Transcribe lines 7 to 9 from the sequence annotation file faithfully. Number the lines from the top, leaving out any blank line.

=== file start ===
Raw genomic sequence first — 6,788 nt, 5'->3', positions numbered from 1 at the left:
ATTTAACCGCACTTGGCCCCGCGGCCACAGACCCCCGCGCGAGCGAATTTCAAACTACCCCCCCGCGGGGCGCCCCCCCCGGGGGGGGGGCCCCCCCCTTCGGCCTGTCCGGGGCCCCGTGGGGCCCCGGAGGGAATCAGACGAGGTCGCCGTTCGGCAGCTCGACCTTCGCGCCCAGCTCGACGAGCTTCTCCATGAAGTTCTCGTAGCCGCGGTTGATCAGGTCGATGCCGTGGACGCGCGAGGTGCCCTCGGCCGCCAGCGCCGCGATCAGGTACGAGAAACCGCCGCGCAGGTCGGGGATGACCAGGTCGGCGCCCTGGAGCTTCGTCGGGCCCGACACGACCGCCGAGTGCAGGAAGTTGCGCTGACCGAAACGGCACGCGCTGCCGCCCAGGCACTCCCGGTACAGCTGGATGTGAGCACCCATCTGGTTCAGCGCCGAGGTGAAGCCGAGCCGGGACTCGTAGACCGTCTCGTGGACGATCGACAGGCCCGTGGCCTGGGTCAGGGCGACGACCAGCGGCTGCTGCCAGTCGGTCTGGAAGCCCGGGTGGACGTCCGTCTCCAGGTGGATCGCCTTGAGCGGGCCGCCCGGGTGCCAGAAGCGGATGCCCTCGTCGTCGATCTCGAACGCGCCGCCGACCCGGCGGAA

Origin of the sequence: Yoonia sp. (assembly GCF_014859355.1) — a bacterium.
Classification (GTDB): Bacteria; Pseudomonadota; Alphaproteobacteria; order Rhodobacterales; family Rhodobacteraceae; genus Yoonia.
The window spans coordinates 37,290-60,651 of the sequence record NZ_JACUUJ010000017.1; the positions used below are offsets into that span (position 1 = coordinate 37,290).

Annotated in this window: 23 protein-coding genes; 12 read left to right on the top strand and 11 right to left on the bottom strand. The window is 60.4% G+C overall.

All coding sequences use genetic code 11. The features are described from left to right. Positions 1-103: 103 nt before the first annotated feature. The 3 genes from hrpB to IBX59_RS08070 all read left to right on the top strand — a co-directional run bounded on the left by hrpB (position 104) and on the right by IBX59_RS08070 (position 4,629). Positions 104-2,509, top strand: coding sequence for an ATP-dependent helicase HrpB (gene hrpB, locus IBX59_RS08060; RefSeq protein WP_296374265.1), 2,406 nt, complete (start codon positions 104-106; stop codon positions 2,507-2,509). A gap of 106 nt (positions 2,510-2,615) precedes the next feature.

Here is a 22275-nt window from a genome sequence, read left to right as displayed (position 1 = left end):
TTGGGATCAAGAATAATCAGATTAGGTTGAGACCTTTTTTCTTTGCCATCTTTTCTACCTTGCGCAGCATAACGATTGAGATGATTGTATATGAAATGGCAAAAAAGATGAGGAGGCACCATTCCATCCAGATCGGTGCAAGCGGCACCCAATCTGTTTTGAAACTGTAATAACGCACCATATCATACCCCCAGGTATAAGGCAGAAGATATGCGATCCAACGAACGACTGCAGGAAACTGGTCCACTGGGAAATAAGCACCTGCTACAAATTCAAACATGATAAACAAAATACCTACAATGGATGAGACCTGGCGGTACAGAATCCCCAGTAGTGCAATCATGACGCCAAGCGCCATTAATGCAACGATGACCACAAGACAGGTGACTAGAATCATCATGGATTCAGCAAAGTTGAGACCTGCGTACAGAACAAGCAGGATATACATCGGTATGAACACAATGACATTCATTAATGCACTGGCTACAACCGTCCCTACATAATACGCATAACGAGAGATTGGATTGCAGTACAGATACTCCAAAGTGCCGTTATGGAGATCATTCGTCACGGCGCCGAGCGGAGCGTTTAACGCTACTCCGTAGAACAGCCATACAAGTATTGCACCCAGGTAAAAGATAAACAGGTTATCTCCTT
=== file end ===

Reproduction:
All coding sequences use genetic code 11. The features are described from left to right. Positions 1-103: 103 nt before the first annotated feature. The 3 genes from hrpB to IBX59_RS08070 all read left to right on the top strand — a co-directional run bounded on the left by hrpB (position 104) and on the right by IBX59_RS08070 (position 4,629). Positions 104-2,509, top strand: coding sequence for an ATP-dependent helicase HrpB (gene hrpB, locus IBX59_RS08060; RefSeq protein WP_296374265.1), 2,406 nt, complete (start codon positions 104-106; stop codon positions 2,507-2,509). A gap of 106 nt (positions 2,510-2,615) precedes the next feature.

Here is a 22275-nt window from a genome sequence, read left to right as displayed (position 1 = left end):
TTGGGATCAAGAATAATCAGATTAGGTTGAGACCTTTTTTCTTTGCCATCTTTTCTACCTTGCGCAGCATAACGATTGAGATGATTGTATATGAAATGGCAAAAAAGATGAGGAGGCACCATTCCATCCAGATCGGTGCAAGCGGCACCCAATCTGTTTTGAAACTGTAATAACGCACCATATCATACCCCCAGGTATAAGGCAGAAGATATGCGATCCAACGAACGACTGCAGGAAACTGGTCCACTGGGAAATAAGCACCTGCTACAAATTCAAACATGATAAACAAAATACCTACAATGGATGAGACCTGGCGGTACAGAATCCCCAGTAGTGCAATCATGACGCCAAGCGCCATTAATGCAACGATGACCACAAGACAGGTGACTAGAATCATCATGGATTCAGCAAAGTTGAGACCTGCGTACAGAACAAGCAGGATATACATCGGTATGAACACAATGACATTCATTAATGCACTGGCTACAACCGTCCCTACATAATACGCATAACGAGAGATTGGATTGCAGTACAGATACTCCAAAGTGCCGTTATGGAGATCATTCGTCACGGCGCCGAGCGGAGCGTTTAACGCTACTCCGTAGAACAGCCATACAAGTATTGCACCCAGGTAAAAGATAAACAGGTTATCTCCTT